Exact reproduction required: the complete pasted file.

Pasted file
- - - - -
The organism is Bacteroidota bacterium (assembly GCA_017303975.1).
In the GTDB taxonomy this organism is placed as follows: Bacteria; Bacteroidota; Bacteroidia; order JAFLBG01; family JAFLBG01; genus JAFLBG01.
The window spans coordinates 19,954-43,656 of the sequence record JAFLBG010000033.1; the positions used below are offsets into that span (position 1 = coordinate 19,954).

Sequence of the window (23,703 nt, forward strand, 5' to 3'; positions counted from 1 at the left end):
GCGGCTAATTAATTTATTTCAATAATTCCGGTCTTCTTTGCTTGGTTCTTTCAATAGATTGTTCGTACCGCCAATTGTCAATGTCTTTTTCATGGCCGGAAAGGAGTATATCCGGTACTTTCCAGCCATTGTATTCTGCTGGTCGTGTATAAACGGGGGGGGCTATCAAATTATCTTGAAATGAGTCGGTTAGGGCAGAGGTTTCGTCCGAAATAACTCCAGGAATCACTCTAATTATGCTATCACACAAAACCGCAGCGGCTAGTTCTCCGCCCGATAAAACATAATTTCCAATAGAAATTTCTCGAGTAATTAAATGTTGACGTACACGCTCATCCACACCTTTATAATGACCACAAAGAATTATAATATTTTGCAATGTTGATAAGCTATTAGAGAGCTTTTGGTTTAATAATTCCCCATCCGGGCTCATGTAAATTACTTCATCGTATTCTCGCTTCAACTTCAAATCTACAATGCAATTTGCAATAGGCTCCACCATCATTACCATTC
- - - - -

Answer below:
The organism is Bacteroidota bacterium (assembly GCA_017303975.1).
In the GTDB taxonomy this organism is placed as follows: Bacteria; Bacteroidota; Bacteroidia; order JAFLBG01; family JAFLBG01; genus JAFLBG01.
The window spans coordinates 19,954-43,656 of the sequence record JAFLBG010000033.1; the positions used below are offsets into that span (position 1 = coordinate 19,954).

Sequence of the window (23,703 nt, forward strand, 5' to 3'; positions counted from 1 at the left end):
GCGGCTAATTAATTTATTTCAATAATTCCGGTCTTCTTTGCTTGGTTCTTTCAATAGATTGTTCGTACCGCCAATTGTCAATGTCTTTTTCATGGCCGGAAAGGAGTATATCCGGTACTTTCCAGCCATTGTATTCTGCTGGTCGTGTATAAACGGGGGGGGCTATCAAATTATCTTGAAATGAGTCGGTTAGGGCAGAGGTTTCGTCCGAAATAACTCCAGGAATCACTCTAATTATGCTATCACACAAAACCGCAGCGGCTAGTTCTCCGCCCGATAAAACATAATTTCCAATAGAAATTTCTCGAGTAATTAAATGTTGACGTACACGCTCATCCACACCTTTATAATGACCACAAAGAATTATAATATTTTGCAATGTTGATAAGCTATTAGAGAGCTTTTGGTTTAATAATTCCCCATCCGGGCTCATGTAAATTACTTCATCGTATTCTCGCTTCAACTTCAAATCTACAATGCAATTTGCAATAGGCTCCACCATCATTACCATTC